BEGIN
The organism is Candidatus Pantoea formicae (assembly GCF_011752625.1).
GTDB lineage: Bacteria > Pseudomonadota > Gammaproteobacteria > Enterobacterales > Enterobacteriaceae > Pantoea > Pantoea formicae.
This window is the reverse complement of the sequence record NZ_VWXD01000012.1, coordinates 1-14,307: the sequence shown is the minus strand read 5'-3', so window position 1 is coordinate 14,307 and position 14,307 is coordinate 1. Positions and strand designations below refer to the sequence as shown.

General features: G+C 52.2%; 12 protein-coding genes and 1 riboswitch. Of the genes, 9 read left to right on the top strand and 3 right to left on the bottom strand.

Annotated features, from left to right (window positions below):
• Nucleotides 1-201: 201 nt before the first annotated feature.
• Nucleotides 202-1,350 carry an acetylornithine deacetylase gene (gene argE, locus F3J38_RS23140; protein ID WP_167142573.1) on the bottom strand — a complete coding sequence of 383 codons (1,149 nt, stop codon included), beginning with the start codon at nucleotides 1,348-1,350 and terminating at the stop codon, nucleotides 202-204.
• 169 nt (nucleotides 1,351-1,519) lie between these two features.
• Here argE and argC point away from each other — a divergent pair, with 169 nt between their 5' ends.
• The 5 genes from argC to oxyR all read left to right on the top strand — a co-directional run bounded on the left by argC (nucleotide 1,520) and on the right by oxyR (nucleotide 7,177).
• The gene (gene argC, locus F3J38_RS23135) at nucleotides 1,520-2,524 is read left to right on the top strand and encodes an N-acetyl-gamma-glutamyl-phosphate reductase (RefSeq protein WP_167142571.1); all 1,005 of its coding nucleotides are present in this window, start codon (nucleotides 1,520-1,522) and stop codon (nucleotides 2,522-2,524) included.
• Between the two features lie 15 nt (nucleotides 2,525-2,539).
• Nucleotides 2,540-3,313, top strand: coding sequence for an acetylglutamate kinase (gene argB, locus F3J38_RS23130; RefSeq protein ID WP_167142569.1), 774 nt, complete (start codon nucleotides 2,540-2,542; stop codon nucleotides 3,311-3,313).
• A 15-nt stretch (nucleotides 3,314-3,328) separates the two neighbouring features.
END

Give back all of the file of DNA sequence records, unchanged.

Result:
The organism is Candidatus Pantoea formicae (assembly GCF_011752625.1).
GTDB lineage: Bacteria > Pseudomonadota > Gammaproteobacteria > Enterobacterales > Enterobacteriaceae > Pantoea > Pantoea formicae.
This window is the reverse complement of the sequence record NZ_VWXD01000012.1, coordinates 1-14,307: the sequence shown is the minus strand read 5'-3', so window position 1 is coordinate 14,307 and position 14,307 is coordinate 1. Positions and strand designations below refer to the sequence as shown.

General features: G+C 52.2%; 12 protein-coding genes and 1 riboswitch. Of the genes, 9 read left to right on the top strand and 3 right to left on the bottom strand.

Annotated features, from left to right (window positions below):
• Nucleotides 1-201: 201 nt before the first annotated feature.
• Nucleotides 202-1,350 carry an acetylornithine deacetylase gene (gene argE, locus F3J38_RS23140; protein ID WP_167142573.1) on the bottom strand — a complete coding sequence of 383 codons (1,149 nt, stop codon included), beginning with the start codon at nucleotides 1,348-1,350 and terminating at the stop codon, nucleotides 202-204.
• 169 nt (nucleotides 1,351-1,519) lie between these two features.
• Here argE and argC point away from each other — a divergent pair, with 169 nt between their 5' ends.
• The 5 genes from argC to oxyR all read left to right on the top strand — a co-directional run bounded on the left by argC (nucleotide 1,520) and on the right by oxyR (nucleotide 7,177).
• The gene (gene argC, locus F3J38_RS23135) at nucleotides 1,520-2,524 is read left to right on the top strand and encodes an N-acetyl-gamma-glutamyl-phosphate reductase (RefSeq protein WP_167142571.1); all 1,005 of its coding nucleotides are present in this window, start codon (nucleotides 1,520-1,522) and stop codon (nucleotides 2,522-2,524) included.
• Between the two features lie 15 nt (nucleotides 2,525-2,539).
• Nucleotides 2,540-3,313, top strand: coding sequence for an acetylglutamate kinase (gene argB, locus F3J38_RS23130; RefSeq protein ID WP_167142569.1), 774 nt, complete (start codon nucleotides 2,540-2,542; stop codon nucleotides 3,311-3,313).
• A 15-nt stretch (nucleotides 3,314-3,328) separates the two neighbouring features.